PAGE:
david b. daugherty

Social Security Judge Retires As Investigation of Work Record Continues

by Staff | July 22nd, 2011

An administrative law judge from Huntington, West Virginia—David B. Daugherty—has announced his retirement as multiple investigations into his work record continue. Daugherty, 75, came under fire in May when The Wall Street Journal published a front-page whistle-blower questioning why the judge awarded Social Security Disability benefits in nearly all of the cases that he’s decided over the last few years.

Specifically, Daugherty awarded disability benefits in all of the 729 cases he decided in the first half of 2011, and in 2010 he granted benefits to all but four of the 1,300 cases he decided. Disability judges typically approve benefits in about 60 percent of the cases that come across their desks.

The Wall Street Journal reports that as a result of the situation in West Virginia, the approval rates amongst all Social Security Disability judges—and there are about 1,500 of them in the U.S.—have become more closely scrutinized. Among other issues, the agency is now considering putting a limit on the number of cases a judge can decide annually and working toward making it more difficult for judges to assign themselves cases.

Read more.

Do you think the method by which administrative law judges award disability benefits needs to be refined and better monitored?

If you need help with your Social Security Disability benefits, contact the Social Security Disability lawyers at Fleschner, Stark, Tanoos & Newlin.

Top Social Security Judge Steps Down After Criticism

by Staff | June 10th, 2011

It was announced yesterday that Charlie Andrus–chief Social Security Administration judge in the agency’s Huntington, West Virginia, office—voluntarily stepped down from his position amid controversy about an approval-happy judge who he was overseeing.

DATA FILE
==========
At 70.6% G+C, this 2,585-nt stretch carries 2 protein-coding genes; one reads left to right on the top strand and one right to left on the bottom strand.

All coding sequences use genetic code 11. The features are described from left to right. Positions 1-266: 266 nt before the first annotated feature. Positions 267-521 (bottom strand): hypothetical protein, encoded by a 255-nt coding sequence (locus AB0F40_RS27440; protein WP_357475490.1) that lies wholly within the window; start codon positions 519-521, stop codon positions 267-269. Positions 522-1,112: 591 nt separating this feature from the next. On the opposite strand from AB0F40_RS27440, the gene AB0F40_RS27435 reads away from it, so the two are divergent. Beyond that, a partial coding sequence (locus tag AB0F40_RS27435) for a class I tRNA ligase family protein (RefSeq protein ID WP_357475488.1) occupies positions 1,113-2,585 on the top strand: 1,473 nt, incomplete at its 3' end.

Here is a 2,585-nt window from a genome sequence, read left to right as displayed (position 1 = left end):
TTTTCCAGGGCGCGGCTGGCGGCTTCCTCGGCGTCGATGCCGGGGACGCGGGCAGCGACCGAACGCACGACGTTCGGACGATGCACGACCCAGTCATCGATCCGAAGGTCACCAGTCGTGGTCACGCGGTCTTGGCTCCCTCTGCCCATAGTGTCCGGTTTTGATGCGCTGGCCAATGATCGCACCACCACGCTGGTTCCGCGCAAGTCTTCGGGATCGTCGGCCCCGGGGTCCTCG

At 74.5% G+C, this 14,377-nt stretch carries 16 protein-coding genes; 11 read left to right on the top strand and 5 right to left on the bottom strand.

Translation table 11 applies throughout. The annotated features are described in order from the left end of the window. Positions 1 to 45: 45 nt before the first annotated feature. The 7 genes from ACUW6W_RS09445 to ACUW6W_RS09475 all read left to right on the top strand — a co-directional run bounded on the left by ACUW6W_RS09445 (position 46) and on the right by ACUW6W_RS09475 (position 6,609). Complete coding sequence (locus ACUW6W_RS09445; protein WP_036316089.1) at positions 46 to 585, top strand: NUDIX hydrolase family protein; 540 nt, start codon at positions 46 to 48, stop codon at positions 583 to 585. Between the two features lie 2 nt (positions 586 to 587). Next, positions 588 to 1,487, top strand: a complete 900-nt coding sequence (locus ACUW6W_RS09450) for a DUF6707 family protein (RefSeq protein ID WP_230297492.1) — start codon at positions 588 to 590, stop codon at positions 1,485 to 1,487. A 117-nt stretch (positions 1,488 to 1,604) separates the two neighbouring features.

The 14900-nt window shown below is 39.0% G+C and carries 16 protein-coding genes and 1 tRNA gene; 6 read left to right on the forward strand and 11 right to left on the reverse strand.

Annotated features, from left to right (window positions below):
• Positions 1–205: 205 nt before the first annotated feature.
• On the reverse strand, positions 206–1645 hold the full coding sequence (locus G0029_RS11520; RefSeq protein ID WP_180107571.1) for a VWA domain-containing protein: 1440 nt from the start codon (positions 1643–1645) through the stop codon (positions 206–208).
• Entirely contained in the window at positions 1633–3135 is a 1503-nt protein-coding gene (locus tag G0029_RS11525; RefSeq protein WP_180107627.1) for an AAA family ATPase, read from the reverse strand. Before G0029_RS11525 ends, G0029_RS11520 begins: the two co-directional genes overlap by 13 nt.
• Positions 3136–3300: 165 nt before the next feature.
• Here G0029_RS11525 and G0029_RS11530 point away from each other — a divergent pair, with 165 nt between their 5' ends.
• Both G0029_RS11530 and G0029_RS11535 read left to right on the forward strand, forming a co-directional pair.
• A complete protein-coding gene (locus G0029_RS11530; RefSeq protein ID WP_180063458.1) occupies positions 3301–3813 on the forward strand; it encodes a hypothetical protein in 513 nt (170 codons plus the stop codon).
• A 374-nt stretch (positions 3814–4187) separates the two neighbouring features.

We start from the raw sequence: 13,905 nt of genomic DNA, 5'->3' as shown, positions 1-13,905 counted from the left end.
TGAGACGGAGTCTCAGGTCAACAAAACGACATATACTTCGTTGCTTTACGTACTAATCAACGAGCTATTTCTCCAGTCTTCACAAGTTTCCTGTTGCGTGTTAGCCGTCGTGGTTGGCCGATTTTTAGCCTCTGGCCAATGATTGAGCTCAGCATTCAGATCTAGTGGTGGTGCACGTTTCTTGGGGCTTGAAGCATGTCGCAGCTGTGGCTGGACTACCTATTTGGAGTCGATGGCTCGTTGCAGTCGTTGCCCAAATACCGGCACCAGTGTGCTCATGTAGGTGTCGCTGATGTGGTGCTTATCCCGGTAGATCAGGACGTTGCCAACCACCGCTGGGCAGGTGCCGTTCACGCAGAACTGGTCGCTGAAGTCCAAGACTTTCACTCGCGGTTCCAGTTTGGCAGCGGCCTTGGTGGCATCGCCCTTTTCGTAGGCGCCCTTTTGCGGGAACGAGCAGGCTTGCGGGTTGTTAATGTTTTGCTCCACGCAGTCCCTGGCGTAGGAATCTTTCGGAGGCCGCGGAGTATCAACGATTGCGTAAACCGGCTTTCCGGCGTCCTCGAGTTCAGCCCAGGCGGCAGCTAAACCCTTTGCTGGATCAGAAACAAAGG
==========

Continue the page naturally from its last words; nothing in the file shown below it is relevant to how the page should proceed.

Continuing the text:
After the Wall Street Journal reported on May 19 that Judge David B. Daugherty had approved all 729 disability appeals cases that had come before him in 2011, the agency put him on indefinite administrative leave while they investigated the Huntington office.

The WSJ also found that Daugherty had taken on an unusually high number of cases and that he was taking cases that had been assigned to other judges. The newspaper wondered, too, if the judge hadn’t made “improper” agreements with disability lawyers in Huntington.

Andrus has served as the Huntington office’s chief judge for 14 years. He will remain a judge there, though not its chief judge.

In May, Andrus told the Wall Street Journal that—with regard to Daugherty’s high percentage of cases approved—“the numbers speak for themselves” and that “as a supervisor I don’t ask judges why they decide cases the way they do.”

Read more.

Do you feel like the Social Security Administration needs to improve its process of approving and denying disability claims?

If you need help with your Social Security benefits, contact the Social Security Disability lawyers at Fleschner, Stark, Tanoos & Newlin.

Judge Being Investigated for High Rate of Approval on Social Security Disability Appeals

by Staff | May 20th, 2011

After a Wall Street Journal exposé on the high rate at which administrative law judge David B. Daugherty approves Social Security Disability appeals claims, the U.S. Social Security Administration inspector general’s office has launched an investigation.

Daugherty is one of 1,000 judges tasked with reviewing appeals claims. On average these judges approve about 60 percent of appeals, but Daugherty reportedly approves 99.7%. The WSJ reports that in the first six months of 2011 the 75-year-old judge from Huntington, West Virginia, approved benefits in all 729 cases that came before him.

On Thursday investigators visited the Huntington Social Security Administration office, where they interviewed employees and removed at least one computer, according to The WSJ.

“We are currently conducting multiple investigations and expect to take appropriate action before too long,” said a spokesman for the Social Security Administration.

Read more.

Do you think that the Social Security Disability approval process is fair? Why is it so difficult for some people’s appeals to get approved while others get rubber-stamped?

If you need help with your Social Security benefits, contact the Social Security Disability lawyers at Fleschner, Stark, Tanoos & Newlin.